During our scavenger hunt at Balboa Park, we noticed that many of the artifacts that we looked for related to a story about a person or historical moment. Stories were expressed in different ways such as writing or video.
I really found the three connected artifacts very interesting because I was curious to learn about what they meant. I didn't understand the connection between the sculptures but I could tell that it was honoring the person in the middle. It might be a tribute to his accomplishments and loyalties based on the way that it appears very glorified.
My answer to the essential question on the KLEWS sheet for the project launch was "In order to preserve culture and history you have to be able to tell a story about it." I feel that this was very prevalent in all of the exposition about different historical pieces showcased at the museums. By telling the story of the person, object, or event, the information about the topic was made more digestible and memorable.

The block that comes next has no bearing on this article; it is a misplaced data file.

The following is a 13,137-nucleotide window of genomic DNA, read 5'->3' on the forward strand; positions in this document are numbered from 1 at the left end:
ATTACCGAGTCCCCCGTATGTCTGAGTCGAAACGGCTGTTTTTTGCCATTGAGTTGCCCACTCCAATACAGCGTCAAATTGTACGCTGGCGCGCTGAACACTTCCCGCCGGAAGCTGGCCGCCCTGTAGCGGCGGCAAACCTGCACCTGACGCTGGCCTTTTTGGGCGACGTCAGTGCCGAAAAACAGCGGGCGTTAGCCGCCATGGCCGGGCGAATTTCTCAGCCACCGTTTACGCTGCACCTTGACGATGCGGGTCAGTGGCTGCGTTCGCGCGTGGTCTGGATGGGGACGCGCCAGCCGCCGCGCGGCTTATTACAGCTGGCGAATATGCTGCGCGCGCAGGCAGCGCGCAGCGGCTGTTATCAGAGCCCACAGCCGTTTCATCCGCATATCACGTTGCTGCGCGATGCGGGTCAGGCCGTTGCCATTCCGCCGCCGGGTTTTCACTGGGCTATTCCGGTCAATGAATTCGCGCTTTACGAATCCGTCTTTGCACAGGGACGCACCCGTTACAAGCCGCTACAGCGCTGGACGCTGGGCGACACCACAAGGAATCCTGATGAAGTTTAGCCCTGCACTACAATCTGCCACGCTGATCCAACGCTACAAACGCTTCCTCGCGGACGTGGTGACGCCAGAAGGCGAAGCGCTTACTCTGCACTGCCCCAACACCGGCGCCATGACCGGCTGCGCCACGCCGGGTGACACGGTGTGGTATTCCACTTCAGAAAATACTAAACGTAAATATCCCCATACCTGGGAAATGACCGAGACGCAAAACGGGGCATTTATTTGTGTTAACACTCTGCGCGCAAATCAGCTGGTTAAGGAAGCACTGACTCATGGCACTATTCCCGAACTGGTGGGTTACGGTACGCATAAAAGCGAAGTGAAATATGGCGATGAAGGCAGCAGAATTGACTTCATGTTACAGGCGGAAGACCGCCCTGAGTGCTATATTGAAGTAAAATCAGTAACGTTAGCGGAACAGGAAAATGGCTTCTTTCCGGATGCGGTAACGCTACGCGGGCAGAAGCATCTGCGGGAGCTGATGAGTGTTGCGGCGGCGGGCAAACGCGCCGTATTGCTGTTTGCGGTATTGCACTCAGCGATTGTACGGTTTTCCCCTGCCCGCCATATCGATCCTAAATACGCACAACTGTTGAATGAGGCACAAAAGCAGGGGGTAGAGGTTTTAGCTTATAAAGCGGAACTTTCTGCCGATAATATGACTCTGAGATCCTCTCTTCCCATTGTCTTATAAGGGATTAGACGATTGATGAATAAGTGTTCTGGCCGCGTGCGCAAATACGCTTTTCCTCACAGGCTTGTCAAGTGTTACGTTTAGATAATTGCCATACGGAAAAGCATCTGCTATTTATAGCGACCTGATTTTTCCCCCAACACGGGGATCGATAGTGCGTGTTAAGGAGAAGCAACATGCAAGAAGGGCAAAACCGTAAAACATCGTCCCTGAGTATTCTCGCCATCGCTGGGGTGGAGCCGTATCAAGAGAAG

Within the museum a lot of the exhibits showcased artifacts or decorations that set the scene or mood as you read the writing or admired the art pieces. The placement was very strategic and helped to encourage questions that might be answered if you read through the story.
The story of Peter and the Wolf was presented in a very creative way. By making the characters out of objects, it first allowed the children to guess what the end product was supposed to be, and then allowed them to be very curious and excited about the way that the puppeteer used these seemingly every day objects.